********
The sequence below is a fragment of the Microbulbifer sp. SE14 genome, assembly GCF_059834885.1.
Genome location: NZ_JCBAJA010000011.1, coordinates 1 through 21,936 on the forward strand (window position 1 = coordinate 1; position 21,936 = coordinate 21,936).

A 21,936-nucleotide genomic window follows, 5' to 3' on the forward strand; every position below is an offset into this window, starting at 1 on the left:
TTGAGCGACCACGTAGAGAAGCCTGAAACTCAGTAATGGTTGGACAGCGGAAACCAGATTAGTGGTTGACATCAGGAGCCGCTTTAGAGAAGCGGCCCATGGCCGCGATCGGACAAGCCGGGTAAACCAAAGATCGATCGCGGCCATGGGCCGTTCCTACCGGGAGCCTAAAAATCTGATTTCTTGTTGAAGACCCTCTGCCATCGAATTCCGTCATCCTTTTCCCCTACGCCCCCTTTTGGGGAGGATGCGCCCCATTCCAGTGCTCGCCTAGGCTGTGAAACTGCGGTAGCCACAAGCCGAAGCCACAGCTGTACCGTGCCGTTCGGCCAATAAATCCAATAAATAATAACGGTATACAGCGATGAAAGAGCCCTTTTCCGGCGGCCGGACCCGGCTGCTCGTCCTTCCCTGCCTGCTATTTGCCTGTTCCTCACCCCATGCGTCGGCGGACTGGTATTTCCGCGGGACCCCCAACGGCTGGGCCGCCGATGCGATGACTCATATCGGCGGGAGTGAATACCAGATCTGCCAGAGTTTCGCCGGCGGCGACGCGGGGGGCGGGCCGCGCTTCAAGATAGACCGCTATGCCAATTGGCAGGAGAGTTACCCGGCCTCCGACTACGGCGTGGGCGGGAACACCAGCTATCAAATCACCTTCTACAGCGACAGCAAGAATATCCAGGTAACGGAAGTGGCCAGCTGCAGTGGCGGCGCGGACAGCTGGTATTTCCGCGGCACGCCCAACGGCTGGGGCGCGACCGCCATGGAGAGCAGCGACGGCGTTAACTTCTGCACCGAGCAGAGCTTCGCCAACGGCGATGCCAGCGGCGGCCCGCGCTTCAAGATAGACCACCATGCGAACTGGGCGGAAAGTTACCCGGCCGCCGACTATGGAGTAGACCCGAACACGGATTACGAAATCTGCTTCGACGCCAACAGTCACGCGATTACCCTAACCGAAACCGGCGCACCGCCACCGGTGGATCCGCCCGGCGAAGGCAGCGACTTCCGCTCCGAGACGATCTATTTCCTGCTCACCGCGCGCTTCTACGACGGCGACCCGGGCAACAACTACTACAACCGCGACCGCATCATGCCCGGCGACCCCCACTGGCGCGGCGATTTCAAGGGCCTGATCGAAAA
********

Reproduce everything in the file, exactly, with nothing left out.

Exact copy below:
The sequence below is a fragment of the Microbulbifer sp. SE14 genome, assembly GCF_059834885.1.
Genome location: NZ_JCBAJA010000011.1, coordinates 1 through 21,936 on the forward strand (window position 1 = coordinate 1; position 21,936 = coordinate 21,936).

A 21,936-nucleotide genomic window follows, 5' to 3' on the forward strand; every position below is an offset into this window, starting at 1 on the left:
TTGAGCGACCACGTAGAGAAGCCTGAAACTCAGTAATGGTTGGACAGCGGAAACCAGATTAGTGGTTGACATCAGGAGCCGCTTTAGAGAAGCGGCCCATGGCCGCGATCGGACAAGCCGGGTAAACCAAAGATCGATCGCGGCCATGGGCCGTTCCTACCGGGAGCCTAAAAATCTGATTTCTTGTTGAAGACCCTCTGCCATCGAATTCCGTCATCCTTTTCCCCTACGCCCCCTTTTGGGGAGGATGCGCCCCATTCCAGTGCTCGCCTAGGCTGTGAAACTGCGGTAGCCACAAGCCGAAGCCACAGCTGTACCGTGCCGTTCGGCCAATAAATCCAATAAATAATAACGGTATACAGCGATGAAAGAGCCCTTTTCCGGCGGCCGGACCCGGCTGCTCGTCCTTCCCTGCCTGCTATTTGCCTGTTCCTCACCCCATGCGTCGGCGGACTGGTATTTCCGCGGGACCCCCAACGGCTGGGCCGCCGATGCGATGACTCATATCGGCGGGAGTGAATACCAGATCTGCCAGAGTTTCGCCGGCGGCGACGCGGGGGGCGGGCCGCGCTTCAAGATAGACCGCTATGCCAATTGGCAGGAGAGTTACCCGGCCTCCGACTACGGCGTGGGCGGGAACACCAGCTATCAAATCACCTTCTACAGCGACAGCAAGAATATCCAGGTAACGGAAGTGGCCAGCTGCAGTGGCGGCGCGGACAGCTGGTATTTCCGCGGCACGCCCAACGGCTGGGGCGCGACCGCCATGGAGAGCAGCGACGGCGTTAACTTCTGCACCGAGCAGAGCTTCGCCAACGGCGATGCCAGCGGCGGCCCGCGCTTCAAGATAGACCACCATGCGAACTGGGCGGAAAGTTACCCGGCCGCCGACTATGGAGTAGACCCGAACACGGATTACGAAATCTGCTTCGACGCCAACAGTCACGCGATTACCCTAACCGAAACCGGCGCACCGCCACCGGTGGATCCGCCCGGCGAAGGCAGCGACTTCCGCTCCGAGACGATCTATTTCCTGCTCACCGCGCGCTTCTACGACGGCGACCCGGGCAACAACTACTACAACCGCGACCGCATCATGCCCGGCGACCCCCACTGGCGCGGCGATTTCAAGGGCCTGATCGAAAA